During the first two weeks of the Battle of Passchendaele the British, Australian and Canadian guns fired 4,283,550 shells at the German defences. It is estimated that throughout the First World War the Allies used 5,000,000 tons of artillery shells against enemy positions. The Central Powers used a similar amount of shells in their effort to lớn win the war.

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Soldiers subjected to continual exposure to shell-fire were in danger of developing shell-shoông xã. Early symptoms included tiredness, irritability, giddiness, laông chồng of concentration & headaches. Eventually the men suffered mental breakdowns making it impossible for them to lớn remain in the front-line. Between 1914 và 1918 the British Army identified 80,000 men (2% of those who saw active service) as suffering from shell-shoông chồng.

By John Simkin (john
clblamgame.com) © September 1997 (updated January 2020).
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Primary Sources

(1) Private Edgar Foreman, London Regiment, letter to lớn parents (September, 1915)

The Germans can now throw a bomb 200 lbs in weight và 5ft long a distance of 1000 yards, it explodes like a mine & kills by concussion. They sent several over every day and killed a good many. One of the four men of our Battalion who were killed that way I knew quite well, he was the last of five sầu brothers all of whom have been killed in the war.

(2) Guy Chapman, A Passionate Prodigality: Fragments of Autobiography (1933)

One morning, while I was inspecting the rifles of the sentries on duty, I was startled, not to lớn say alarmed, by three whizz-bangs bursting as it seemed all round my head. I heard one coming very close, caught a glimpse of it out of the tail of my eye, & at that moment slipped. I picked myself up, but before I could reach my full height, the minnie burst. A furious hot whirlwind rushed down, seized me và flung me violently back against the earth. I lay half-stunned while a rain of earth and offal pattered down on me, followed by something which whizzed viciously và stuông chồng quivering in the trench wall; it was a piece of jagged steel eighteen inches long.

(3) Harold Chapin, letter to Alice Chapin (1st June 1915)

Things have sầu quieted down now - only aeroplanes & anti-aircraft guns with occasional, very occasional, five minutes of shelling disturb the town. After the inferno which raged "out there" for the last two weeks the result of which you have sầu seen by the papers, (it looks little enough but has cost both sides the most enormous efforts & really signifies much), the comparative calm is almost uncanny. Men of this or that battalion are wandering aimlessly about the streets, getting arrears of food into them, và losing slowly the strained and distrait manner that their experiences have sầu engendered...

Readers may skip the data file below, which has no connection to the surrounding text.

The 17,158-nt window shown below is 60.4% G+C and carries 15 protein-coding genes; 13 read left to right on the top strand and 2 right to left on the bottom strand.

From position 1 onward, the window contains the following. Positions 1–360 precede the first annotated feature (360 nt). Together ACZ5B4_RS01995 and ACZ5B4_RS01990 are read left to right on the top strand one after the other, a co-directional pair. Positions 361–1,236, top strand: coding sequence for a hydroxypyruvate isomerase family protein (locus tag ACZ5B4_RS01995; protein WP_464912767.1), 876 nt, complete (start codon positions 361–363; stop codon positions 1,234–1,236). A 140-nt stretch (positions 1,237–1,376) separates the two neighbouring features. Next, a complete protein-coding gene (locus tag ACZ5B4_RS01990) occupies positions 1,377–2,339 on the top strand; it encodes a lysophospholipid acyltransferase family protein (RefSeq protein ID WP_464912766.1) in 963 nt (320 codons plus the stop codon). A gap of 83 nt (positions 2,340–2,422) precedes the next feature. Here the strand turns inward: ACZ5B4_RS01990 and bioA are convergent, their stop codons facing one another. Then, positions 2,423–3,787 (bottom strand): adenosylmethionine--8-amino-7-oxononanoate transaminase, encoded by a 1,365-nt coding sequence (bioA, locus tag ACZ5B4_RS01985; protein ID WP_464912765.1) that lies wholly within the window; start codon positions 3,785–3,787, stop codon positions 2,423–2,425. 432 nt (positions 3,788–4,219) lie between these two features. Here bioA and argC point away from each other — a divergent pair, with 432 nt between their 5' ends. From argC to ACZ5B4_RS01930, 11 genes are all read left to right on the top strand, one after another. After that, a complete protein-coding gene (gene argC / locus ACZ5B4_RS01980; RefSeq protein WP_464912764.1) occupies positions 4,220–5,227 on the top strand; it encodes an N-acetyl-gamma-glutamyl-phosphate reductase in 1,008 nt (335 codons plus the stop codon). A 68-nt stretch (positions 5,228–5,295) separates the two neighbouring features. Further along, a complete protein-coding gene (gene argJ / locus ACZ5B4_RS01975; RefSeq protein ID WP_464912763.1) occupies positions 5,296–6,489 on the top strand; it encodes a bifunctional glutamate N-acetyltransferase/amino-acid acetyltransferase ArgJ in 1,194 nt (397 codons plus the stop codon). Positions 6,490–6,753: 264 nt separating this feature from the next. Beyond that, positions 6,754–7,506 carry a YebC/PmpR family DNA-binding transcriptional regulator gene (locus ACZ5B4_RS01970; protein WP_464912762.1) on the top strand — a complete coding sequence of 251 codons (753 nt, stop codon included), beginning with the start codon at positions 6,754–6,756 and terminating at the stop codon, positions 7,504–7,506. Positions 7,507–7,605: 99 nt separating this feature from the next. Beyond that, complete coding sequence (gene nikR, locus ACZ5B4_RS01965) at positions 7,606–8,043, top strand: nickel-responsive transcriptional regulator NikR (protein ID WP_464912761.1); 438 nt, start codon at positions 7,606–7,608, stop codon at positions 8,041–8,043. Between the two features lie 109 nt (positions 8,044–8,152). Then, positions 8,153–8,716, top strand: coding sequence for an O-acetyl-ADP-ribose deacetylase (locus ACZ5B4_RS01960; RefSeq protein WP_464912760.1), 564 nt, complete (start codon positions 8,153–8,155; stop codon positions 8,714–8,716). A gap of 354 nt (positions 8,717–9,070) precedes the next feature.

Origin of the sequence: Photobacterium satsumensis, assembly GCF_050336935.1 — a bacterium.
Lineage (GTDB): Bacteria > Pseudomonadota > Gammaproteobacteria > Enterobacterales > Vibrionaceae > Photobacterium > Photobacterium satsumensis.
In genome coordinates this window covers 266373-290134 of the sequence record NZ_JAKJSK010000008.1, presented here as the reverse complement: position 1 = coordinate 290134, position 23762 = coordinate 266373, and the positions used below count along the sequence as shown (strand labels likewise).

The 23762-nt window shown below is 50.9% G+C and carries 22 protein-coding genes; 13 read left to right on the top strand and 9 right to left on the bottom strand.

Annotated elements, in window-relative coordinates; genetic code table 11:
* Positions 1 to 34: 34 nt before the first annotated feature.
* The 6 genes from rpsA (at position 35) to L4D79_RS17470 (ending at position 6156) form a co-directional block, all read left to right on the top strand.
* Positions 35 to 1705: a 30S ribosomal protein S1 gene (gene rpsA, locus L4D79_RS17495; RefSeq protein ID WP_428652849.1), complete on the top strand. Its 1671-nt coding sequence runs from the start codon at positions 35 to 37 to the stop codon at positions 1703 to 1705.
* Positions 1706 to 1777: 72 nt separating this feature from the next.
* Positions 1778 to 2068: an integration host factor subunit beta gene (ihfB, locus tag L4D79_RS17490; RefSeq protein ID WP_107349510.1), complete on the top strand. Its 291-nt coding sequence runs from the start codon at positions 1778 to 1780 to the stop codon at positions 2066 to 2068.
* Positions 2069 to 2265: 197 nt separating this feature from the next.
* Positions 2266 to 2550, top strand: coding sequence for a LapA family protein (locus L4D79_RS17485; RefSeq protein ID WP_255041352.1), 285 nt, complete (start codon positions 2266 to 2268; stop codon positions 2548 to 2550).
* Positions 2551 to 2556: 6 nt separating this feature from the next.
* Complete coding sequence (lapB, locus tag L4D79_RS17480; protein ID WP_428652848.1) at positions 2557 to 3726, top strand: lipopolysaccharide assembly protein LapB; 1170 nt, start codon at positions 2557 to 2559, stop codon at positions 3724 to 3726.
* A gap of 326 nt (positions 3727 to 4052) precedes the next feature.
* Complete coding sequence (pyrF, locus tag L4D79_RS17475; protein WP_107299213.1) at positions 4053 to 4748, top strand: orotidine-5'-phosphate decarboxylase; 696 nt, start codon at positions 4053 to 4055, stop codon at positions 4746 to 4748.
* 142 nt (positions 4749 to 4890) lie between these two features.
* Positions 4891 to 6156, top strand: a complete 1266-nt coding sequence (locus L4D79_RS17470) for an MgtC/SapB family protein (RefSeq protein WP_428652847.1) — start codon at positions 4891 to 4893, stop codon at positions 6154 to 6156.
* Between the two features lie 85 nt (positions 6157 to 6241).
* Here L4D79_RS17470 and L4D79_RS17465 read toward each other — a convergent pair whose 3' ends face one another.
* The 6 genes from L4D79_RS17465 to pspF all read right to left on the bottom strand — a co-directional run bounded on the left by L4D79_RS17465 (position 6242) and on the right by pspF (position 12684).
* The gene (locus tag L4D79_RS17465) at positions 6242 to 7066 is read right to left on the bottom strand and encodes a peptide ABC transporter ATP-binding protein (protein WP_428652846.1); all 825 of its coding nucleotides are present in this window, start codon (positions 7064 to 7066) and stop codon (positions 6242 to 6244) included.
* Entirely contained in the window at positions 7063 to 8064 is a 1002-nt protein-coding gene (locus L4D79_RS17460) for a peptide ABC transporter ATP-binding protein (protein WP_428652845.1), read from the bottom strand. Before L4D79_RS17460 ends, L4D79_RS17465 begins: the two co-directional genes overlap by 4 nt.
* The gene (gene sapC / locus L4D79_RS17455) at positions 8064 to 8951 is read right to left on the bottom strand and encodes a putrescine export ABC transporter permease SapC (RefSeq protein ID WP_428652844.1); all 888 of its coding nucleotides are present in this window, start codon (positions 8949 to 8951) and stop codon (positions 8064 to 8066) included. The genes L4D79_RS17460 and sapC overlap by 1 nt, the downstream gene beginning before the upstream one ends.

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These things almost please one by their very perfection of eeriness & horror. Do you understand? They are like the works of some gigantic supernatural artist in the grotesque and horrible. I shall never fear the picturesque in stage grouping again. Never have sầu I seen such perfect grouping as when, after a shell had fallen round the comer from here a fortnight ago, three of us rushed round và the light of an electric torch lit up a little interior ten feet square, with one man sitting against the far wall, another lying across his feet và a dog prone in the foreground, all dead & covered evenly with the dust of powdered plaster and masonry brought down by the explosion! They might have sầu been grouped so for forty years - not a particle of dust hung in the air, the White light showed them, pale whitey brown, like a terracotta group. That they were dead seemed right & proper - but that they had ever been alive sầu - beyond all credence.

(4) Private Henry Russell was badly wounded by shell-fire on 1st July, 1916, at the Battle of the Somme.

I crawled inlớn a shell-hole into lớn which another colleague of mine had also crawled. He told me that he had been shot through the middle of the baông xã & that the bullet had emerged through his left ear. We had not long khổng lồ wait before a shell burst on the edge of our hole; it killed my colleague và injured me in such a way that I was virtually emasculated. I considered the situation hopeless & that even if a miracle happened and I did, in fact, get away, I would not be fit for anything in this world. I, therefore, decided to kill myself.

I managed khổng lồ get hold of the bottle of rum which I had put in my haversachồng và I drank the lot hoping that it would result in my death. In fact it did me no harm at all. It also probably made me slightly merry & bright & rather stupefied. It also probably caused me to drop off khổng lồ sleep, though I am not aware of this. However, I came to the conclusion, when I had recovered my senses, that, in spite of my condition (my left arm being torn, my left thigh damaged, my right leg wounded và strips of flesh hanging down from my abdomen) it was still worth making a serious effort to save myself.

(5) Charles Hudson, journal entry, quoted in Soldier, Poet, Rebel (2007)

No man"s land in the salient varied from a few yards, incredible as this sounds, lớn about a hundred yards. Shelling was not as common in the front line itself as further back owing to lớn the proximity of the enemy. Trench mortar fire và rifle grenades were our bugbears in the front line. I preferred, of the two, shelling. A shell came quickly, a trench mortar rose high inkhổng lồ the air & then on reaching the apex of its flight came down, turning over và over like an old boot, landing with a thud before it burst. From the apex downwards it always appeared to be making straight for you if you watched it, much as the eyes of a portrait seem to lớn follow the viewer round a room. I learned not lớn look.